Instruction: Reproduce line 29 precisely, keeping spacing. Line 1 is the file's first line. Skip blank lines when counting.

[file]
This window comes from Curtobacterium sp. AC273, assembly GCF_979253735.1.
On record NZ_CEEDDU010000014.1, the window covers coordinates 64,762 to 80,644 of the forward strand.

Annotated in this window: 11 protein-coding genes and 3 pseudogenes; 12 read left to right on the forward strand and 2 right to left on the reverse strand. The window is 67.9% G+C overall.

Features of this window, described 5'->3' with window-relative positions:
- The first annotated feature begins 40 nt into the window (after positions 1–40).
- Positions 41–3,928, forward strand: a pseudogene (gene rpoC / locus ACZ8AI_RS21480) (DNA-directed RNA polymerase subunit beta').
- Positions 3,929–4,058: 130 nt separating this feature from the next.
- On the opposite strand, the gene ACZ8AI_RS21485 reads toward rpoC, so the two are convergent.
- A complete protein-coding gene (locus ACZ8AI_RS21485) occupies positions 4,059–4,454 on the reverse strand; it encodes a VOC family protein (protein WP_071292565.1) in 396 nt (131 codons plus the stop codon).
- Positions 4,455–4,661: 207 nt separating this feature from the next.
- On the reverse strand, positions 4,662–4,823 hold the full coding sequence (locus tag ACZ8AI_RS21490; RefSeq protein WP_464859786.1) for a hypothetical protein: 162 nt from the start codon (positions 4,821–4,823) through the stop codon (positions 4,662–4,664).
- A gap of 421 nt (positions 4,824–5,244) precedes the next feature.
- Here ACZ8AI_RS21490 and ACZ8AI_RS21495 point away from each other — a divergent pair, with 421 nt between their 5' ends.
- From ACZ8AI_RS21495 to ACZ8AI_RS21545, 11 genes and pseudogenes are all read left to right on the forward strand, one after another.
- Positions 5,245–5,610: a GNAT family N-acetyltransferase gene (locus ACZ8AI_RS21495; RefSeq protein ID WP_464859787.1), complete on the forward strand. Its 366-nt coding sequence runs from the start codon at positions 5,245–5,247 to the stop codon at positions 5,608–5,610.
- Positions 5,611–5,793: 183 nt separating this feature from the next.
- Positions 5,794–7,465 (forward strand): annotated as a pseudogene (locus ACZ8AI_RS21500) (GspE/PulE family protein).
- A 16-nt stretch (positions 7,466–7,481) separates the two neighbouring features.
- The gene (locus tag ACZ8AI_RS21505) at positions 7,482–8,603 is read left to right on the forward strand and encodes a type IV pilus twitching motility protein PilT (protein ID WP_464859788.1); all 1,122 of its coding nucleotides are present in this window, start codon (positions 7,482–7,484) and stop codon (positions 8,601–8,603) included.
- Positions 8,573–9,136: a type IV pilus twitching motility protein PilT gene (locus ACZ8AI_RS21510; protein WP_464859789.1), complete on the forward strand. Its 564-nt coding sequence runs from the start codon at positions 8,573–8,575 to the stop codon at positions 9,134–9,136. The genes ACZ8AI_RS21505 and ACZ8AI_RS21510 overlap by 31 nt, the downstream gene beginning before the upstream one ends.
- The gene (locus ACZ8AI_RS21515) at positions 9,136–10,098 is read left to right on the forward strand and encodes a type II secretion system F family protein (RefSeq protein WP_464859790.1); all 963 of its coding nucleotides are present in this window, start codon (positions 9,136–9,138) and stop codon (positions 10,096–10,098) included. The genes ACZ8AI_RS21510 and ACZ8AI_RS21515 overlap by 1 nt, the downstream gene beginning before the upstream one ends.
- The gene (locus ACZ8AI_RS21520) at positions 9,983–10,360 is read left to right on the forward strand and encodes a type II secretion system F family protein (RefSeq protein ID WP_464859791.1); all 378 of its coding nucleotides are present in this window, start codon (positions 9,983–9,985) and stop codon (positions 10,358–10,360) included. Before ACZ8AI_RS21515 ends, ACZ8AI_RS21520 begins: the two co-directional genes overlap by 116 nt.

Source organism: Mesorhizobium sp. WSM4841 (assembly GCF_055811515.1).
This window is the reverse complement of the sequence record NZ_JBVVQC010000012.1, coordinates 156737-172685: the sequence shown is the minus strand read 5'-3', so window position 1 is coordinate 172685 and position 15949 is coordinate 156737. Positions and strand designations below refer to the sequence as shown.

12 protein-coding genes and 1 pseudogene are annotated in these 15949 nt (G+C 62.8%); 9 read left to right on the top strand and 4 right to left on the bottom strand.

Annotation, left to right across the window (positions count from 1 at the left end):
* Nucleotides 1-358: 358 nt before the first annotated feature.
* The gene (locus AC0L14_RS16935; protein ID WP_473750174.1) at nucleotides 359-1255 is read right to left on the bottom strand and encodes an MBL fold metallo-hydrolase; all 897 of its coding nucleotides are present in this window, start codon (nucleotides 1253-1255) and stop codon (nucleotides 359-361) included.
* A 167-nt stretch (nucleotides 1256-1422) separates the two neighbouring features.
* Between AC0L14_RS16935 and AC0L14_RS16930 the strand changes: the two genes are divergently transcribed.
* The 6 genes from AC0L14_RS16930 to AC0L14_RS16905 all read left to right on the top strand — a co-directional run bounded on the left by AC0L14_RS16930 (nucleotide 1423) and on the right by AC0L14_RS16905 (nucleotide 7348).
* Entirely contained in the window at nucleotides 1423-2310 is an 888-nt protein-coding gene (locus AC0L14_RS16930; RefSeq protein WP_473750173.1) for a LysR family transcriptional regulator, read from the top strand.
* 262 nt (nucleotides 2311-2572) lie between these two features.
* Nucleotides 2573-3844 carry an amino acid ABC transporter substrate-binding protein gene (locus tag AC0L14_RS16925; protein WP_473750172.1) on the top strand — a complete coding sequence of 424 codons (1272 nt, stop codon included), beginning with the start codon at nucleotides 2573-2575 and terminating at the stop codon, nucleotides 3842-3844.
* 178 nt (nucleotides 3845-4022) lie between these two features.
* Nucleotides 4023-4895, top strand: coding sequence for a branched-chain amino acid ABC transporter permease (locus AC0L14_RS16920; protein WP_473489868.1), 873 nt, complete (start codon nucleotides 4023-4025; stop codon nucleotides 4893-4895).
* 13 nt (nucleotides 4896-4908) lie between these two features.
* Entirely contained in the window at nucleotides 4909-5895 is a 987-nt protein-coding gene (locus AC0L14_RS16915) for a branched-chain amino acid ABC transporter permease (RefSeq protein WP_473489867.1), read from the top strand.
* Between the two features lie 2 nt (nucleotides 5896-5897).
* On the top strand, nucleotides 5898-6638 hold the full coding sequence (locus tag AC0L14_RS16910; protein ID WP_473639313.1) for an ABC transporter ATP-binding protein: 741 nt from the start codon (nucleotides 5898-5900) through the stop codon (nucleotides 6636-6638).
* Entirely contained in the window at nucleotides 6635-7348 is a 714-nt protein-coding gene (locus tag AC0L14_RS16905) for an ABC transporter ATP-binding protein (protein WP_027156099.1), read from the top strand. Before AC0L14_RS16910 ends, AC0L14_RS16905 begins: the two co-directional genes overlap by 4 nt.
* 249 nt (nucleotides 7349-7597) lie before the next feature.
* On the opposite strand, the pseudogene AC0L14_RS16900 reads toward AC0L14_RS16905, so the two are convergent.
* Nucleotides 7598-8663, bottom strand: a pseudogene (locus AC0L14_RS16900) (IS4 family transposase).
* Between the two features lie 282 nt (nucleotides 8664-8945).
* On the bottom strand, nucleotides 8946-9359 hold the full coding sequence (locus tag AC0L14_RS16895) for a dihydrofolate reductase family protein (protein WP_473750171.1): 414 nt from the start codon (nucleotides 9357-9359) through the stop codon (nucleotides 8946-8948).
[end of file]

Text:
* A 167-nt stretch (nucleotides 1256-1422) separates the two neighbouring features.